This week, the platform plans to award blue, gray, and gold ticks. Also: Setbacks for Tesla and Amazon and Binance wants to position itself as a crypto savior.
Good morning! Even during the weekend, work in the digital scene continued in many places.
The top topics:
Twitter is now starting the second attempt at his paid subscription this week. After the first verification ended in chaos, the short message service wants to distribute blue, gray and gold ticks in the future. The early days are initially a dry run: individuals are to be verified with a blue tick, companies with a gold tick. Musk wants to reserve the color gray for “government accounts”. It is not yet known whether the new offer will still cost eight US dollars universally.
At the weekend, the US broadcaster CNBC also reported that “Twitter 2.0” may violate the rules of Apple or Google violates. In the worst case, this could result in Twitter being booted out of the app stores. In fact, tensions are already brewing: Twitter owner Elon Musk complained in a tweet about app store fees that Google and Apple charge companies like Twitter. These are too high and “a hidden 30 percent tax on the Internet”. In a follow-up post, he tagged the Justice Department’s Antitrust Division, which is reportedly investigating the app store’s rules. [Mehr bei Handelsblatt, Wall Street Journal, The Guardian und CNBC]
on Founder Scene: They’ve been sharing for weeks Traffic blockades by young climate activists of the group “Last Generation” Germany into two camps. The protests are helpful for the mobility turnaround, as our mobility expert Don Dahlmann writes in his new column. It reveals a massive problem of the administrations. [Mehr bei Gründerszene]
And here are the other headlines of the night and the past few days:
Setbacks: Tesla has to bring around 80,000 cars back to the workshops in China. The recall affects Model S and Model X vehicles with software issues and Model 3 vehicles with seat belt issues. Amazon is closing its grocery delivery business in India before the end of the year. The US e-commerce group had been trying to establish itself in the country for three years. In addition, struck Walmart Amazon looking for bargains at the Black Friday sales event. [Mehr bei Wall Street Journal, CNBC und Techcrunch]
Binance and Crosstower want new offerings for the digital currency lender Voyager Digital hand over. The latter should of FTX be taken over. But with the bankruptcy of the crypto exchange, the offer for Voyager has also become obsolete. The crypto platforms Binance and Crosstower now want to step in to ensure the company’s continued existence. Binance has also set up a $1 billion fund aimed at supporting struggling companies in the industry. [Mehr bei CNBC]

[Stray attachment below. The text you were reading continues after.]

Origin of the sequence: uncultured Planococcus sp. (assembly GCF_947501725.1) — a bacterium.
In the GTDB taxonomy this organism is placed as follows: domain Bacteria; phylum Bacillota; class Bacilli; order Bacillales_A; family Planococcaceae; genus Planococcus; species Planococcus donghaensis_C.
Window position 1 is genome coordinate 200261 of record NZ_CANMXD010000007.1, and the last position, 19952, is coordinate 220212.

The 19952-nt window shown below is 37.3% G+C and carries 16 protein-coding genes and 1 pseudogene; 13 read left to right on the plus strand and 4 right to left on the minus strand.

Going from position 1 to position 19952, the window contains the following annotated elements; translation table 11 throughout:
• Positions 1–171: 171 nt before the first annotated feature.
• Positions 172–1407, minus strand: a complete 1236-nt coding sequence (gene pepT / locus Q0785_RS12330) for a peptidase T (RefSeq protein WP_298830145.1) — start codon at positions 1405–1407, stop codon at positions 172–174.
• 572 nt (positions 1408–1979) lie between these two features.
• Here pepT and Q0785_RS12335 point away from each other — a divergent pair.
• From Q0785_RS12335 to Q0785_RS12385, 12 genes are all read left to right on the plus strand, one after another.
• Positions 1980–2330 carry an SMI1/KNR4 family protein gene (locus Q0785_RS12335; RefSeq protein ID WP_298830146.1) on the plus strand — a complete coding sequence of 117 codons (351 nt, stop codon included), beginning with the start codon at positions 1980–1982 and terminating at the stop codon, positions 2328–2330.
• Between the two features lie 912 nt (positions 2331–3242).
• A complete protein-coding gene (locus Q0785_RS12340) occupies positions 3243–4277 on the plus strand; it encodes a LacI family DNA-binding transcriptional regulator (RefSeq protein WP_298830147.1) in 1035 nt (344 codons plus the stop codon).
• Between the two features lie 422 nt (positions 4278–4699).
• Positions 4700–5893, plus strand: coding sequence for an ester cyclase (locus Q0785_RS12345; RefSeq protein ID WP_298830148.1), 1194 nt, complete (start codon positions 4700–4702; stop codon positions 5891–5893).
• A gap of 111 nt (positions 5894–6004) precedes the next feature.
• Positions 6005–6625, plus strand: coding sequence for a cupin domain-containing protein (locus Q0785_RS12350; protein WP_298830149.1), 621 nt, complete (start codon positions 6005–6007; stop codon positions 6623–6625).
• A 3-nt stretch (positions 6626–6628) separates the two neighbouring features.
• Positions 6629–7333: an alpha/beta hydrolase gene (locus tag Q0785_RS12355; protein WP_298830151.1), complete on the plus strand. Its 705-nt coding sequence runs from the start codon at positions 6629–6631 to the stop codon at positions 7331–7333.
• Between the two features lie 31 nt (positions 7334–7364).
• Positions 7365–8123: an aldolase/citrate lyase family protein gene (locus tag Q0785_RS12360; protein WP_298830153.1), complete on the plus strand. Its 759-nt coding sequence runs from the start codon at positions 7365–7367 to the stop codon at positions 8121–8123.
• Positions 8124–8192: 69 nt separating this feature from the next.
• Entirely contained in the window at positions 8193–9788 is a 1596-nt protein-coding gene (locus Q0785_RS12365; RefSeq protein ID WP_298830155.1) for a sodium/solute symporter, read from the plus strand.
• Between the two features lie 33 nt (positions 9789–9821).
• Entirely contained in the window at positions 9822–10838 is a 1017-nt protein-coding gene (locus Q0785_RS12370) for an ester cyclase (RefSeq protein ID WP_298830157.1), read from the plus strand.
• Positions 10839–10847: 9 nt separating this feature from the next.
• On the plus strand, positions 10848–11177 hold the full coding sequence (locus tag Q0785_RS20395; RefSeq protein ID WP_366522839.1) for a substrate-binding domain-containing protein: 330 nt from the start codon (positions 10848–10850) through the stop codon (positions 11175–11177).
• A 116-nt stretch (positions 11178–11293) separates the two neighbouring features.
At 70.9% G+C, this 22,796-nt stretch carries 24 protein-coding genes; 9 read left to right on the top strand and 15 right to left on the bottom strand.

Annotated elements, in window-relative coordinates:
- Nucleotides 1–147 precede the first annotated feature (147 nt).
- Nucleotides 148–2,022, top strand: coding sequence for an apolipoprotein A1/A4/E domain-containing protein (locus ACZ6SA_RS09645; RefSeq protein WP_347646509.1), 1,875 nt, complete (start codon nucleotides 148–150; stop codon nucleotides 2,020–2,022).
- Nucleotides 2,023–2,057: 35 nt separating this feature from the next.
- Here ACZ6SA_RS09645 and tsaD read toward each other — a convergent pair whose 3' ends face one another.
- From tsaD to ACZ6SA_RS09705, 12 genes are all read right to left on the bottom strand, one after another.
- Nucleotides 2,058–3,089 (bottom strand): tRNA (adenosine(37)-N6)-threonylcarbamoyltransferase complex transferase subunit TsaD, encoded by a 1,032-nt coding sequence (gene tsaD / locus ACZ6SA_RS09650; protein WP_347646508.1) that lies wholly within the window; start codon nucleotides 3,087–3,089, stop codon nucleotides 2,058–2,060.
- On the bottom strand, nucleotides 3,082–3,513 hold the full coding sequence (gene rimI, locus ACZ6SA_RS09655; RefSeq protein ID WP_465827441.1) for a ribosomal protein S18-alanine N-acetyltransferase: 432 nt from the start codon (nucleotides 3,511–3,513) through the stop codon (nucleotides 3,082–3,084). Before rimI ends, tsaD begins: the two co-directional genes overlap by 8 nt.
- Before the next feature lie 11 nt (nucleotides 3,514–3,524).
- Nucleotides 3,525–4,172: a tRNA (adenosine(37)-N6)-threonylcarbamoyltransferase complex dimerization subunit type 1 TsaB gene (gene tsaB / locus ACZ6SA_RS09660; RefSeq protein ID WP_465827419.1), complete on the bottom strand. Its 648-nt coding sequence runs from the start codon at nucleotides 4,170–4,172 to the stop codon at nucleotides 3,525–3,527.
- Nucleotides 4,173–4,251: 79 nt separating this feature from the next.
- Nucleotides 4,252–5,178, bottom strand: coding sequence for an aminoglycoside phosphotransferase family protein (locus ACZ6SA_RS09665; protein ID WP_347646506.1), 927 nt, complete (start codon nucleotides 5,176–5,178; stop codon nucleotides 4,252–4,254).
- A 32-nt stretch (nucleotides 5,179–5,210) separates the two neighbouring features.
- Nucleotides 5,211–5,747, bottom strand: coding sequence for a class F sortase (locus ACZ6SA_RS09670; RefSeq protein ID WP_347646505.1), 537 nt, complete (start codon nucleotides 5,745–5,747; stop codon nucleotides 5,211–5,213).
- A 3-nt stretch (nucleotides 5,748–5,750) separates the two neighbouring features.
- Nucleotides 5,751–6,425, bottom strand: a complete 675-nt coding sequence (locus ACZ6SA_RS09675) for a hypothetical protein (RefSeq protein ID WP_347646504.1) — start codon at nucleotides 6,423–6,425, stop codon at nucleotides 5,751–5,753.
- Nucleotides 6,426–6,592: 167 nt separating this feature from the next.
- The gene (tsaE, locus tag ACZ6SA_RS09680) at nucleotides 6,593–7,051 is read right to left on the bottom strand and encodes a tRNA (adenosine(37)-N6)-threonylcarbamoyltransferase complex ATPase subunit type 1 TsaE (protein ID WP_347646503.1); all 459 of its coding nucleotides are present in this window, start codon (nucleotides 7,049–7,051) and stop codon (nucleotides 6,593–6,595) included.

Yandex wants to reposition itself: The Russian Internet company and Google competitor, whose parent company is based in the Netherlands, wants to cut ties to the Russian unit in order to protect new projects in the fields of artificial intelligence and autonomous driving. The internet browser, grocery delivery, and ride-hailing apps would be sold. Since such a sale and transfer of technology out of Russia requires the approval of both the Kremlin and shareholders, implementation of the plan is on shaky ground. [Mehr bei Handelsblatt und New York Times]
Meituan, China’s largest food delivery app, reported a 28 percent increase in revenue to $8.73 billion for the third quarter. Demand for meal and grocery deliveries rose sharply in the quarter as China’s tough Covid-19 restrictions forced many consumers to spend more time at home. This makes Meituan one of the few winners from the Covid lockdowns that have dealt a severe blow to the rest of the country’s ailing economy. The turnover of Tencent for the quarter ended September was down seven percent while revenue from Ali Baba only rose by three percent and thus missed the expectations of the analysts. [Mehr bei Bloomberg und The Information]
Huawei and ZTE, two tech companies from China, suffered a severe blow over the weekend: the import and sale of telecommunications and surveillance technology from Chinese manufacturers is largely banned in the USA. Reason: a risk to national security. The smartphones of the companies are also affected by the ban. [Mehr bei The Guardian]
Our reading tip on Gründerszene: In addition to his football career Mario Götze Investor. The world champion has supported 15 German startups so far, and one has even been sold. You can read about the companies in which the professional footballer’s fortune is in our portfolio check. [Mehr bei Gründerszene+]
Don’t want to miss anything? Then subscribe to our Gründerszene newsletter! It appears every morning at 8:30 a.m. and brings you all the important news straight to your inbox.
Have a good start into the week!
Your Gründerszene editors